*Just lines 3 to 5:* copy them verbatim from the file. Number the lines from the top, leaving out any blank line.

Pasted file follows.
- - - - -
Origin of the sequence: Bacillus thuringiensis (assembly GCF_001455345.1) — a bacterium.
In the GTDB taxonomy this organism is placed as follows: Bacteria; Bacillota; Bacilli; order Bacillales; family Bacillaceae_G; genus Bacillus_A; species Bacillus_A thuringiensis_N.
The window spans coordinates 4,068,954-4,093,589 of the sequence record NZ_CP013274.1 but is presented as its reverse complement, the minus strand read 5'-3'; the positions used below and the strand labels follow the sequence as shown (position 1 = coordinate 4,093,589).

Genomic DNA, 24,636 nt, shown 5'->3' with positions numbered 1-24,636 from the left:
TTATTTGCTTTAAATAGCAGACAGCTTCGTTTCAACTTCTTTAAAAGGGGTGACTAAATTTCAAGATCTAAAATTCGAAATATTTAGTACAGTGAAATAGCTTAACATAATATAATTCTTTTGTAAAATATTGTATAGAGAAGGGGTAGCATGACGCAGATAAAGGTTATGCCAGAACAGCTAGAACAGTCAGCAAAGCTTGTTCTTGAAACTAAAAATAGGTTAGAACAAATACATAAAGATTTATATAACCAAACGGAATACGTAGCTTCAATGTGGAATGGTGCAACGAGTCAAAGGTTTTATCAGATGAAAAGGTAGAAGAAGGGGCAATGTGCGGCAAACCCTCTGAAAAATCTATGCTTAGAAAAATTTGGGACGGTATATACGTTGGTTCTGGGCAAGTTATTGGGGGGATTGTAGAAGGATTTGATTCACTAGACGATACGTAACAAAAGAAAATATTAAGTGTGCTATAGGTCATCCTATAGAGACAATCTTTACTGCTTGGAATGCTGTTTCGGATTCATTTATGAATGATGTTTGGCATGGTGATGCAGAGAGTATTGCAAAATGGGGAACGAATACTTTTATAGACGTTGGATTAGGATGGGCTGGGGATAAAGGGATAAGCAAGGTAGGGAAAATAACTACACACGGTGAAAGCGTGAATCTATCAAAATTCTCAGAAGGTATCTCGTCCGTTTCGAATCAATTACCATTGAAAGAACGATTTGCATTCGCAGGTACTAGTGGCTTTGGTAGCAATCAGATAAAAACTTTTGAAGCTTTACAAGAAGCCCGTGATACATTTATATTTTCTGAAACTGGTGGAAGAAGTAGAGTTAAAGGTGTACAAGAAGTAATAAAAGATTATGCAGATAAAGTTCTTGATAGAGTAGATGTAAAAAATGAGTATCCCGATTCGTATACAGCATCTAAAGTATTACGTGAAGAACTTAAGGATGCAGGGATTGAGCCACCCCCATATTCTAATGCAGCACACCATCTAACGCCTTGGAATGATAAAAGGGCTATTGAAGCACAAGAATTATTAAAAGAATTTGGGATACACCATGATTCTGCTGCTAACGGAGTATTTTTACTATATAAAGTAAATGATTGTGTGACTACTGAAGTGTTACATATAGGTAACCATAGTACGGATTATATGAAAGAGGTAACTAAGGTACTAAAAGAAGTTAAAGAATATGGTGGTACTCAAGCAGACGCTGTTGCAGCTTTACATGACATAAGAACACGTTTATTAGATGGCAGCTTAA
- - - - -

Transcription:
The window spans coordinates 4,068,954-4,093,589 of the sequence record NZ_CP013274.1 but is presented as its reverse complement, the minus strand read 5'-3'; the positions used below and the strand labels follow the sequence as shown (position 1 = coordinate 4,093,589).

Genomic DNA, 24,636 nt, shown 5'->3' with positions numbered 1-24,636 from the left:
TTATTTGCTTTAAATAGCAGACAGCTTCGTTTCAACTTCTTTAAAAGGGGTGACTAAATTTCAAGATCTAAAATTCGAAATATTTAGTACAGTGAAATAGCTTAACATAATATAATTCTTTTGTAAAATATTGTATAGAGAAGGGGTAGCATGACGCAGATAAAGGTTATGCCAGAACAGCTAGAACAGTCAGCAAAGCTTGTTCTTGAAACTAAAAATAGGTTAGAACAAATACATAAAGATTTATATAACCAAACGGAATACGTAGCTTCAATGTGGAATGGTGCAACGAGTCAAAGGTTTTATCAGATGAAAAGGTAGAAGAAGGGGCAATGTGCGGCAAACCCTCTGAAAAATCTATGCTTAGAAAAATTTGGGACGGTATATACGTTGGTTCTGGGCAAGTTATTGGGGGGATTGTAGAAGGATTTGATTCACTAGACGATACGTAACAAAAGAAAATATTAAGTGTGCTATAGGTCATCCTATAGAGACAATCTTTACTGCTTGGAATGCTGTTTCGGATTCATTTATGAATGATGTTTGGCATGGTGATGCAGAGAGTATTGCAAAATGGGGAACGAATACTTTTATAGACGTTGGATTAGGATGGGCTGGGGATAAAGGGATAAGCAAGGTAGGGAAAATAACTACACACGGTGAAAGCGTGAATCTATCAAAATTCTCAGAAGGTATCTCGTCCGTTTCGAATCAATTACCATTGAAAGAACGATTTGCATTCGCAGGTACTAGTGGCTTTGGTAGCAATCAGATAAAAACTTTTGAAGCTTTACAAGAAGCCCGTGATACATTTATATTTTCTGAAACTGGTGGAAGAAGTAGAGTTAAAGGTGTACAAGAAGTAATAAAAGATTATGCAGATAAAGTTCTTGATAGAGTAGATGTAAAAAATGAGTATCCCGATTCGTATACAGCATCTAAAGTATTACGTGAAGAACTTAAGGATGCAGGGATTGAGCCACCCCCATATTCTAATGCAGCACACCATCTAACGCCTTGGAATGATAAAAGGGCTATTGAAGCACAAGAATTATTAAAAGAATTTGGGATACACCATGATTCTGCTGCTAACGGAGTATTTTTACTATATAAAGTAAATGATTGTGTGACTACTGAAGTGTTACATATAGGTAACCATAGTACGGATTATATGAAAGAGGTAACTAAGGTACTAAAAGAAGTTAAAGAATATGGTGGTACTCAAGCAGACGCTGTTGCAGCTTTACATGACATAAGAACACGTTTATTAGATGGCAGCTTAA